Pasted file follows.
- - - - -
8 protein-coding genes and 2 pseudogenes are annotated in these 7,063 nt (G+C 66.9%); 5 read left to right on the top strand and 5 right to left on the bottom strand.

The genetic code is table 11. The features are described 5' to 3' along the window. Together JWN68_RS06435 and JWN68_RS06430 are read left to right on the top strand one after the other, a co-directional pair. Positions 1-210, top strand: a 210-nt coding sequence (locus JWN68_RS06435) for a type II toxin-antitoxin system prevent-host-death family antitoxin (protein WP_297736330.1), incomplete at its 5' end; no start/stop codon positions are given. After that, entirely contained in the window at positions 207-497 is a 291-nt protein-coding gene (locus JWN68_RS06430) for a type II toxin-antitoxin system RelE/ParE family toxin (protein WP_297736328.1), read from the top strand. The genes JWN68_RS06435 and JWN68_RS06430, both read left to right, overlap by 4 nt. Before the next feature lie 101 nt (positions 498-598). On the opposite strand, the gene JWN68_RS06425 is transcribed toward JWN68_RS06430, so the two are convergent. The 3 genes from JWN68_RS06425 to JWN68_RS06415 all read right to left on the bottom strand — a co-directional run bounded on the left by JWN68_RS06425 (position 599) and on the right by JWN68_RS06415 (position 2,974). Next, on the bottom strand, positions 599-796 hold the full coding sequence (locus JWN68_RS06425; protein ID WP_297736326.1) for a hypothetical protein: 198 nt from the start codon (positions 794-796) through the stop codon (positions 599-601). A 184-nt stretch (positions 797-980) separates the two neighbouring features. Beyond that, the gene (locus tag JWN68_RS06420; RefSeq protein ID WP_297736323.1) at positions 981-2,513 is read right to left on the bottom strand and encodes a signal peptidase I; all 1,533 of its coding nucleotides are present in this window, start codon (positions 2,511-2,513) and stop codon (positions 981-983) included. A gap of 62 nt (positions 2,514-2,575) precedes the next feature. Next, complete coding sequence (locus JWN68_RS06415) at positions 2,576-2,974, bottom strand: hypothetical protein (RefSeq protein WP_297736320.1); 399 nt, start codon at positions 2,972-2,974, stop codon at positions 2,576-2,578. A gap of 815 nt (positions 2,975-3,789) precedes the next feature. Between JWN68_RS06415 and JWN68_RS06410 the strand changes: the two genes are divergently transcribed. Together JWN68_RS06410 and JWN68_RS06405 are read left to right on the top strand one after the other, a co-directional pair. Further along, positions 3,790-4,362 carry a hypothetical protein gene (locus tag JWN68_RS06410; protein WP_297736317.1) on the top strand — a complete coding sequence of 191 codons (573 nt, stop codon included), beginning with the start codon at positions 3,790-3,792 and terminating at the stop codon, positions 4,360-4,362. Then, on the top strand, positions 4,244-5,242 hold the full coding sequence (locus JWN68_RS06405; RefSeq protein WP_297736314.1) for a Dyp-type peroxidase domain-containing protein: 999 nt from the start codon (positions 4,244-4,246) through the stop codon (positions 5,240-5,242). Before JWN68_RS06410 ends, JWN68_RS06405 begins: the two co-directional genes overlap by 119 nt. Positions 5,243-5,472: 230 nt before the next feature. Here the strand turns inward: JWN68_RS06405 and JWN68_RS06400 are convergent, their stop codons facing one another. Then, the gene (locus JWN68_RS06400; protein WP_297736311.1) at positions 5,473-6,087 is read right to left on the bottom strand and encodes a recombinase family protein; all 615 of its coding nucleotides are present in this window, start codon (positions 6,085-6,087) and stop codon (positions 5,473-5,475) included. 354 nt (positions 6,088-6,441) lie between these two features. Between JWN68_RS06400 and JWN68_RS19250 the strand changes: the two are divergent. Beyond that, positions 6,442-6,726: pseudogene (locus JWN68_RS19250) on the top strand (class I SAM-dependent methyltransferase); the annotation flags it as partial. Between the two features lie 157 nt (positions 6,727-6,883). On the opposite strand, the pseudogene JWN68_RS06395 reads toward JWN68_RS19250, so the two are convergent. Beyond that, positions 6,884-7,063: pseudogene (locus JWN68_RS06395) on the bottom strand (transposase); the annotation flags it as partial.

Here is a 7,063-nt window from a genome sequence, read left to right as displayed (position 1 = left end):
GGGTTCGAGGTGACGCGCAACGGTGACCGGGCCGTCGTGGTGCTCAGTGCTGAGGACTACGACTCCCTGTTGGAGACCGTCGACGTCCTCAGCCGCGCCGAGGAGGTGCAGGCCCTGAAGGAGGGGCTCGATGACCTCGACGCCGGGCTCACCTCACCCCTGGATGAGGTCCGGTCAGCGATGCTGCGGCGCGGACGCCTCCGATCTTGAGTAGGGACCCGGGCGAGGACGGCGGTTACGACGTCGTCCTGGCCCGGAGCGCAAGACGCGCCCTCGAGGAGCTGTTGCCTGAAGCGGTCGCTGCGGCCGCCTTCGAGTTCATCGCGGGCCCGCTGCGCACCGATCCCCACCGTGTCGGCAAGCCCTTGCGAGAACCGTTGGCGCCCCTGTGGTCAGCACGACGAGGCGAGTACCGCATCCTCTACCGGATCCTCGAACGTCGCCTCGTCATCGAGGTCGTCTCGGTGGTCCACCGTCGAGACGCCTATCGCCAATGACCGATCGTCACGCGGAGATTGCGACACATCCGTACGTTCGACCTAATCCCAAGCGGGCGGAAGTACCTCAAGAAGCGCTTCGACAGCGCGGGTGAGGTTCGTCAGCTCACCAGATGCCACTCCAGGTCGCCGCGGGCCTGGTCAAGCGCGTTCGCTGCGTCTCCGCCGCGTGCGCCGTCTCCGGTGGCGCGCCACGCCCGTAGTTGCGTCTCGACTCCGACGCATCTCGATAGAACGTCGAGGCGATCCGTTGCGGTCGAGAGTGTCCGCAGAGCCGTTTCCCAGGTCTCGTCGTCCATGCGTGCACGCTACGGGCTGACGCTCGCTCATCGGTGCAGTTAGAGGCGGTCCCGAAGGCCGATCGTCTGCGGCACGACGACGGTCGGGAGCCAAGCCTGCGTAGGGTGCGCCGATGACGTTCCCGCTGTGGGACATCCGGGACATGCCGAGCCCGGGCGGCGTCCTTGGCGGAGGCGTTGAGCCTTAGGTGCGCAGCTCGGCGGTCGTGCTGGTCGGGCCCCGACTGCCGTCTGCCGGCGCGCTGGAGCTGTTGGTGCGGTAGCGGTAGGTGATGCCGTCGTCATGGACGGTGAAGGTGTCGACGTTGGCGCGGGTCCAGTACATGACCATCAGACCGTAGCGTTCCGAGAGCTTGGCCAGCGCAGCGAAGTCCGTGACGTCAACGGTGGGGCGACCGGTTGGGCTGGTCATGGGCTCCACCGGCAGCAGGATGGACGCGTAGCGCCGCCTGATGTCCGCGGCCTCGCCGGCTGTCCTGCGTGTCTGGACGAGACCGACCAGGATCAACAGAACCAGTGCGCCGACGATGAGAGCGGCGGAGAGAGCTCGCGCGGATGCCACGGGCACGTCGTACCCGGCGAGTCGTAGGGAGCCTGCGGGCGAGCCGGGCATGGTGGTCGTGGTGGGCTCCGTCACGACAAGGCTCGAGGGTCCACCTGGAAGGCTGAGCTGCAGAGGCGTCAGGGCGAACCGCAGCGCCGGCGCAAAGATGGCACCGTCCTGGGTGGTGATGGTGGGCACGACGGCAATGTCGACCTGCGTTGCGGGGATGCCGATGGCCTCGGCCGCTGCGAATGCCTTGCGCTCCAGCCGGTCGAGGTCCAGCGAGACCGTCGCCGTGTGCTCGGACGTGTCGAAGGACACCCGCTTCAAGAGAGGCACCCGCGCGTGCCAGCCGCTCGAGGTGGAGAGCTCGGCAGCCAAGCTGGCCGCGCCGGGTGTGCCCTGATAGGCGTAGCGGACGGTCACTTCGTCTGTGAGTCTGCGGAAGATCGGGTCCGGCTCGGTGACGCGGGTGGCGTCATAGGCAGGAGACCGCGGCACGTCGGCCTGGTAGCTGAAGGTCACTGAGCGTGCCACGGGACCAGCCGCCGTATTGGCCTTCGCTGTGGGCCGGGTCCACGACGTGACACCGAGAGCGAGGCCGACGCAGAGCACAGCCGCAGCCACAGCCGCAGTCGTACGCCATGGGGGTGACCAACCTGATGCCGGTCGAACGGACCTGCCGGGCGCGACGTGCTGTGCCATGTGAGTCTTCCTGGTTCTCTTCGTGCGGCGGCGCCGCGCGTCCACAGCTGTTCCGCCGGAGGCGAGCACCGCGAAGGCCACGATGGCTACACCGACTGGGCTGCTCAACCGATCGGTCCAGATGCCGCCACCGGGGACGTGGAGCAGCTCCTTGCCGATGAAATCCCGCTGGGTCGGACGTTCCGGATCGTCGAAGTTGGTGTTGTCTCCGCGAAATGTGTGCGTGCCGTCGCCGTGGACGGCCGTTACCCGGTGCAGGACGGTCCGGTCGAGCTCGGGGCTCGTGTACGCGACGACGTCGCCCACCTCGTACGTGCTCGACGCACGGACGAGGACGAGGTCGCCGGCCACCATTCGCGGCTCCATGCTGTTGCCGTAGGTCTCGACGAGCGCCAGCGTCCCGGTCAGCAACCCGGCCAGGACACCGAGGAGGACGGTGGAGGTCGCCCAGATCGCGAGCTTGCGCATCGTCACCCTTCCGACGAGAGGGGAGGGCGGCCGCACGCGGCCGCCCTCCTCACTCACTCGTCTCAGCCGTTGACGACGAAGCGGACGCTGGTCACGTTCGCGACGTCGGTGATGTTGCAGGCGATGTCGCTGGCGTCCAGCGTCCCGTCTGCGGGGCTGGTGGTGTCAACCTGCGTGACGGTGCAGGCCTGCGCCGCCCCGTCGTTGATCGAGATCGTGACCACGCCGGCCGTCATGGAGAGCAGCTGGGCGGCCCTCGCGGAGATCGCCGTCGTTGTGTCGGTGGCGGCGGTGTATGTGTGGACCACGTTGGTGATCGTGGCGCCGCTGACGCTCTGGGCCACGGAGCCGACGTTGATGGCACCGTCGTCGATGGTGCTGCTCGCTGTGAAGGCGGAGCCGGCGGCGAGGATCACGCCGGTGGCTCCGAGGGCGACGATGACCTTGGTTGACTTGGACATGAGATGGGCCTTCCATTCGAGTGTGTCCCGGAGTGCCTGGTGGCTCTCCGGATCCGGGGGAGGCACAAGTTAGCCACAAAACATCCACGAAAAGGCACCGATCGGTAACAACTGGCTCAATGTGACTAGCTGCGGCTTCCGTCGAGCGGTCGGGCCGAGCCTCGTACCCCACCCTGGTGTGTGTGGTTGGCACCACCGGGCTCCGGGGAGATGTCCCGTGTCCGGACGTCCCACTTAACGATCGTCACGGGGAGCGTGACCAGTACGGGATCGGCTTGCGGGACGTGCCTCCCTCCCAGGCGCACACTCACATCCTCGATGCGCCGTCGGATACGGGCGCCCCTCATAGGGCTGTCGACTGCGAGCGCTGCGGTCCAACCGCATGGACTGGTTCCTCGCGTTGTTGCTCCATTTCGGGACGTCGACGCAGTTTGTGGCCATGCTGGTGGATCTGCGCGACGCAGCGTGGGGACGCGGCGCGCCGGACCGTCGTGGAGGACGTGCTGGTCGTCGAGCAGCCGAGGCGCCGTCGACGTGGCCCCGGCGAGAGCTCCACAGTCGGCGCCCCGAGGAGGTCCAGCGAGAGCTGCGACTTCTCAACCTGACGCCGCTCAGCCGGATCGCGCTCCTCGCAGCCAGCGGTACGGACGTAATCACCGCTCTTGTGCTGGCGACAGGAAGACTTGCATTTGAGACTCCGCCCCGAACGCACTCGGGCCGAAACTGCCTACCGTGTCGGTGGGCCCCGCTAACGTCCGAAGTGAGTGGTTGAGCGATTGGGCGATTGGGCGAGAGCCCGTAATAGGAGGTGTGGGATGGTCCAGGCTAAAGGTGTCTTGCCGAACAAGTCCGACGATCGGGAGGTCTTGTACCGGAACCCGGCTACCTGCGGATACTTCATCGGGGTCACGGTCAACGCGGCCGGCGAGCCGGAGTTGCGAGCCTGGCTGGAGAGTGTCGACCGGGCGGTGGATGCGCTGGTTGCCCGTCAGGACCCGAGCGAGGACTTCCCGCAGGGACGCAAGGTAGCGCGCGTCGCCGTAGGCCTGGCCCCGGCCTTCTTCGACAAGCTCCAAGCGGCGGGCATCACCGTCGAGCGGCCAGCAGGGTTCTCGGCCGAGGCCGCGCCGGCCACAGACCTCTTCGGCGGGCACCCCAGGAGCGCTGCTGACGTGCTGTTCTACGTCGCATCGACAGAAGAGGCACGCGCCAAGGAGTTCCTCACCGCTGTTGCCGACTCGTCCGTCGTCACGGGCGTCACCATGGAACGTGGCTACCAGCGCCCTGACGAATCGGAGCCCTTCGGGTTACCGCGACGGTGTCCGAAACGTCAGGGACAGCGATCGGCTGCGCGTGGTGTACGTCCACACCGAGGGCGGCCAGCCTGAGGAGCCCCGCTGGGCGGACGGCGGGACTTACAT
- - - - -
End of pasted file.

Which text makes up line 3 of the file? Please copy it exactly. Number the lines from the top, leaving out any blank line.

Here is a 7,063-nt window from a genome sequence, read left to right as displayed (position 1 = left end):